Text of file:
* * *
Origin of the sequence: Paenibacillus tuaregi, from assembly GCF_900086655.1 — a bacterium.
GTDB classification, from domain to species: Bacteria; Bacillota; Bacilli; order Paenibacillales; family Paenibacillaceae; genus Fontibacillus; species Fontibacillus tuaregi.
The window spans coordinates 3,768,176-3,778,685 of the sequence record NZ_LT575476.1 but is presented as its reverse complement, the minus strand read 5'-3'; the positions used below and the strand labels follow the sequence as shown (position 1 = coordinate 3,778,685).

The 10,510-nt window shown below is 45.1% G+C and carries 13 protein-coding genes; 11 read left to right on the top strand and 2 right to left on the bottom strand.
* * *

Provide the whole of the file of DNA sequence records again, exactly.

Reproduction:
Origin of the sequence: Paenibacillus tuaregi, from assembly GCF_900086655.1 — a bacterium.
GTDB classification, from domain to species: Bacteria; Bacillota; Bacilli; order Paenibacillales; family Paenibacillaceae; genus Fontibacillus; species Fontibacillus tuaregi.
The window spans coordinates 3,768,176-3,778,685 of the sequence record NZ_LT575476.1 but is presented as its reverse complement, the minus strand read 5'-3'; the positions used below and the strand labels follow the sequence as shown (position 1 = coordinate 3,778,685).

The 10,510-nt window shown below is 45.1% G+C and carries 13 protein-coding genes; 11 read left to right on the top strand and 2 right to left on the bottom strand.